Alex Binkley on Vancouver oil spill

Vancouver oil spill shows Canada’s lack of readiness

'After what happened in English Bay, how can we trust them?'

By Alex Binkley
True North Perspective
Image: Fuel leaks from a freighter in English Bay, Vancouver, BC, April 9, 2015. Detail of photo via warriorpublications.wordpress.com/2015/04/09/fuel-spill-fouls-vancouvers-english-bay-and-area-beaches.
 
Oil leaks from a freighter in English Bay, Vancouver, BC, April 9, 2015. Detail of photo posted at WarriorPublications.
 
However you want to describe it, Vancouver was lucky the fuel oil spill in its harbour was as small as it was because the clean-up system simply isn’t ready for a bigger disaster.
 
All the finger pointing among the politicians following the spill from a bulk freighter on its maiden voyage solved nothing and didn’t instill any public confidence.
 
Everyone from former senior Coast Guard members to top federal bureaucrats now retired have made that point over and over again.
 
They received plenty of media attention for their attacks. Fisheries Minister Shea promised in the Commons that an investigation would be conducted but her department was unable to say who would be doing it.
 
Retired Coast Guard Commander Fred Moxey cast doubt over federal claims that 80% of the spill of heavy bunker fuel from the ship into the English Bay spill. “I’ve been in hundreds of spills and never seen an 80 per cent recovery. Usually you recover 30% at most, more like 10, and that’s with an immediate response and a trained crew with sponges and straw pulling the oil out by hand.”
 
 
Image: A cleanup crew works on Third Beach following the recent English Bay oil spill. Detail of photo posted at CommonSenseCanadian.ca.
 
Too little, too late? A cleanup crew works on Third Beach following the recent English Bay oil spill. Detail of photo posted at CommonSenseCanadian.ca.
Federal officials are sticking with their 80% claim, which brings out more criticisms. Industry Minister James Moore’s attempts to blunt the criticisms have had little effect.
Moxey, a 35-year Coast Guard veteran, said the bottom of English Bay needs to be examined to see how much of the fuel remains in the water.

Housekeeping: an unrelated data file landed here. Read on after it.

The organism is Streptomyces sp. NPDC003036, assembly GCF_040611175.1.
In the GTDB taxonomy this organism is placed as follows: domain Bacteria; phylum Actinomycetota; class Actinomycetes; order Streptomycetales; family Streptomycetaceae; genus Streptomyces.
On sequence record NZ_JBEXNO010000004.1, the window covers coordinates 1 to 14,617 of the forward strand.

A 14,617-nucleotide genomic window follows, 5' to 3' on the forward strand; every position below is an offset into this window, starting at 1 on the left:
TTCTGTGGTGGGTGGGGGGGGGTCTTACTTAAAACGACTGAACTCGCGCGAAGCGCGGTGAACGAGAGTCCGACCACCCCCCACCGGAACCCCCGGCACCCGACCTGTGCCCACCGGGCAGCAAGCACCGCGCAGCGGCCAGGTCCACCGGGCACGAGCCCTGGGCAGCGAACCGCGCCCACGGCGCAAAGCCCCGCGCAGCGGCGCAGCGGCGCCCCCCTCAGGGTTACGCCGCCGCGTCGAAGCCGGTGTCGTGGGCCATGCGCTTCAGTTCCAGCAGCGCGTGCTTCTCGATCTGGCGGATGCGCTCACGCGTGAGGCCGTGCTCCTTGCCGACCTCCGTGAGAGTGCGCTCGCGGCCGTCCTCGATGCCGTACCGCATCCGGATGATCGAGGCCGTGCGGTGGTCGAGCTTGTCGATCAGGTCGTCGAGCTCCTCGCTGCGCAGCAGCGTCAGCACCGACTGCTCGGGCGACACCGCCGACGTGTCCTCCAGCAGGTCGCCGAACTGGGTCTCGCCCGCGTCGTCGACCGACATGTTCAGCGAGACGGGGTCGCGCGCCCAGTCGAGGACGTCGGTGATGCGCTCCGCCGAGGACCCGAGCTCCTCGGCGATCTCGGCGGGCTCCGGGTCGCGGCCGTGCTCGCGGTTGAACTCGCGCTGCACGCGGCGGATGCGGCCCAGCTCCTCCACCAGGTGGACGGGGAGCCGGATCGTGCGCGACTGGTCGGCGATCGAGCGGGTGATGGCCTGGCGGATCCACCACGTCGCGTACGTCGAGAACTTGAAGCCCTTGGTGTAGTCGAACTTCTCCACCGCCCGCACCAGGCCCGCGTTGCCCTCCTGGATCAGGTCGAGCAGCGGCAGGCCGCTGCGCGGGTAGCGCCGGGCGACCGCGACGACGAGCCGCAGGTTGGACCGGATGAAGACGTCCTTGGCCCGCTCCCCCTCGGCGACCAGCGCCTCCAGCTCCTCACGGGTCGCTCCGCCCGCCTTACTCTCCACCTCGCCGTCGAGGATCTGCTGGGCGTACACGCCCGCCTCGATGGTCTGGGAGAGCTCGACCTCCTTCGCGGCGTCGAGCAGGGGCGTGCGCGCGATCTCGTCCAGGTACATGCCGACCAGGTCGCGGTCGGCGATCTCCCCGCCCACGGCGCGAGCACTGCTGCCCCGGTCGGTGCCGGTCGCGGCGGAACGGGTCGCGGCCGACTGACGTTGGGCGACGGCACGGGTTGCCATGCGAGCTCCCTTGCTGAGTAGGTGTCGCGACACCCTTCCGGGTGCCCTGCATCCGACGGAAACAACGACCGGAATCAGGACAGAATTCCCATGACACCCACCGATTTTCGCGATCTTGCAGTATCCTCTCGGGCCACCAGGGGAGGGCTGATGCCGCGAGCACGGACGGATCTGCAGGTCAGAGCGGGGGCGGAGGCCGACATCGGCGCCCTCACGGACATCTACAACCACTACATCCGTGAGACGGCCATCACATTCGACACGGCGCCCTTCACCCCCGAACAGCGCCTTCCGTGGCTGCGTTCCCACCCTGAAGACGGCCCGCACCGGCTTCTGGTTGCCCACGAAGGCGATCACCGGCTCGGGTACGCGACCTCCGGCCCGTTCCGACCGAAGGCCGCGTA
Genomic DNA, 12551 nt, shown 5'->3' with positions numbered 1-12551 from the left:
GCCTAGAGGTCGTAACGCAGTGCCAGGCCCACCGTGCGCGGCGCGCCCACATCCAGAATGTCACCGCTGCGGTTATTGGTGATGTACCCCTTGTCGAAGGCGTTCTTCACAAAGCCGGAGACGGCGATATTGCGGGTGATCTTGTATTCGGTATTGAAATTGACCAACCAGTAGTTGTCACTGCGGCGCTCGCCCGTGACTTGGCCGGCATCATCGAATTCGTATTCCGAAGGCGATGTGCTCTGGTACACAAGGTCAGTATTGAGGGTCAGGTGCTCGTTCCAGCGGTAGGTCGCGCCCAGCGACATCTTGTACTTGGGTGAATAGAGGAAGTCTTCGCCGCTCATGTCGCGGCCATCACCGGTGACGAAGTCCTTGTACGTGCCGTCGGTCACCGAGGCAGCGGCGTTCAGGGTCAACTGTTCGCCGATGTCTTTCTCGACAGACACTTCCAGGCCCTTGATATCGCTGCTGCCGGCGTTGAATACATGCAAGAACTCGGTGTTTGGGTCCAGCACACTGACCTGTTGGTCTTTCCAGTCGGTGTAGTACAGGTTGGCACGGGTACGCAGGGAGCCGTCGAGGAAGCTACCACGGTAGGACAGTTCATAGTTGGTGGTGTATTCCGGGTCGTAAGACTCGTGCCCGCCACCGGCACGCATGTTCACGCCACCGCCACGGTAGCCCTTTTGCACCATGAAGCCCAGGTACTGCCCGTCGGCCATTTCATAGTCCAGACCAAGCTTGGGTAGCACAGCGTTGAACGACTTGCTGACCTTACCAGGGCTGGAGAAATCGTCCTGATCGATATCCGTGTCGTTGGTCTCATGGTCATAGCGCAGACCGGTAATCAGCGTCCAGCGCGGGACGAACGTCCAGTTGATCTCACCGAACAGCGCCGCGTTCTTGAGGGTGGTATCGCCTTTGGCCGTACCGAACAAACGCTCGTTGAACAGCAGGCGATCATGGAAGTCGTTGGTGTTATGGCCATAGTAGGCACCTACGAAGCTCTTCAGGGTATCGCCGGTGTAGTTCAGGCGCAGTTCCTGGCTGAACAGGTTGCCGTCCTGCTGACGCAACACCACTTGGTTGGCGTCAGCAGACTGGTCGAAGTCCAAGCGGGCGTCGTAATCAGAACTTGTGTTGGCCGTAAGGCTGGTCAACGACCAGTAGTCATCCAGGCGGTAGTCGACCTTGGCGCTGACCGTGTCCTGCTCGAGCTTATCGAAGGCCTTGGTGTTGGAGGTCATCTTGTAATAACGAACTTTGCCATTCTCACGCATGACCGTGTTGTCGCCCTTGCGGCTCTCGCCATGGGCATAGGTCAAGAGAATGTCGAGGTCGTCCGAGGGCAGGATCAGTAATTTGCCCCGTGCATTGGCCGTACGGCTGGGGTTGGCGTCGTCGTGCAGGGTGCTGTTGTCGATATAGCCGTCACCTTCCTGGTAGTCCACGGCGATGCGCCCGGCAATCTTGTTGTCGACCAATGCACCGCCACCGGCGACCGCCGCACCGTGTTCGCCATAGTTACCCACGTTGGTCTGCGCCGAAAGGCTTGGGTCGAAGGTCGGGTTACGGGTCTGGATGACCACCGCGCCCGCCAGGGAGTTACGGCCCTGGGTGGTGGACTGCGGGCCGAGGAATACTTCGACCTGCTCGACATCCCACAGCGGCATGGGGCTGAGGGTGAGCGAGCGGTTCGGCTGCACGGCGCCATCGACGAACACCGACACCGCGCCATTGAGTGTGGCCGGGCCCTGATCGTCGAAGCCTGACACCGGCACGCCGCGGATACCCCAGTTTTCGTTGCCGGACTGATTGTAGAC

While much has been made about the 2013 closure of the Kitsilano Coast Guard base in Vancouver, the real issue is how many hours passed before the Coast Guard and the west coast spill agency responded to.
 
Moxey insists it should have taken just minutes to respond to the spill not the 15 hours.
 
Harry Wruck attracted lots of media attention for his public flailing of the federal response to the spill. A retired Justice Department lawyer who advises the environment group Ecojustice, he told Vancouver media even moderate oil spills affect people and the environment for many years.
 
"Canada bungled its response (to the Vancouver spill), proving that its emergency protocols are ill-equipped to handle a spill of any size. … It is easy to take issue with the Coast Guard’s sluggish, wholly inadequate response to the spill, but I’m particularly troubled by its claim that it was able to recover 80% of what was spilled. Such a claim is, quite frankly, ludicrous.
 
“In most instances, recovering 10 or 15% of any spill is considered a success,” he said. “This is because it is impossible to determine with any precision how much oil is released during a spill: It can dissipate into the water, sink to the ocean floor, wash up on beaches, or escape into the air. Even the coast guard admits it is likely more than the 2,700 litres of fuel first reported actually spilled into English Bay. And if you don’t know how much oil has been released, it is impossible to clean it all up.
 
“Canadian politicians like to claim our environmental laws and regulations are world-class, but this is simply not true,” he added. “Whether we are looking at improving drinking water standards, regulating greenhouse gas emissions or prosecuting polluters, the laws and regulations that are supposed to protect Canadians and the environment are increasingly falling behind those of other industrialized nations.”
 
He went on to note that plans to run new oil pipelines through B.C. would bring more tanker traffic. The companies involved say, “Over and over we have challenged the companies’ safety records and Canada’s emergency response plans. Again and again, they tell us that Canadians have nothing to worry about. After what happened in English Bay, how can we trust them?”

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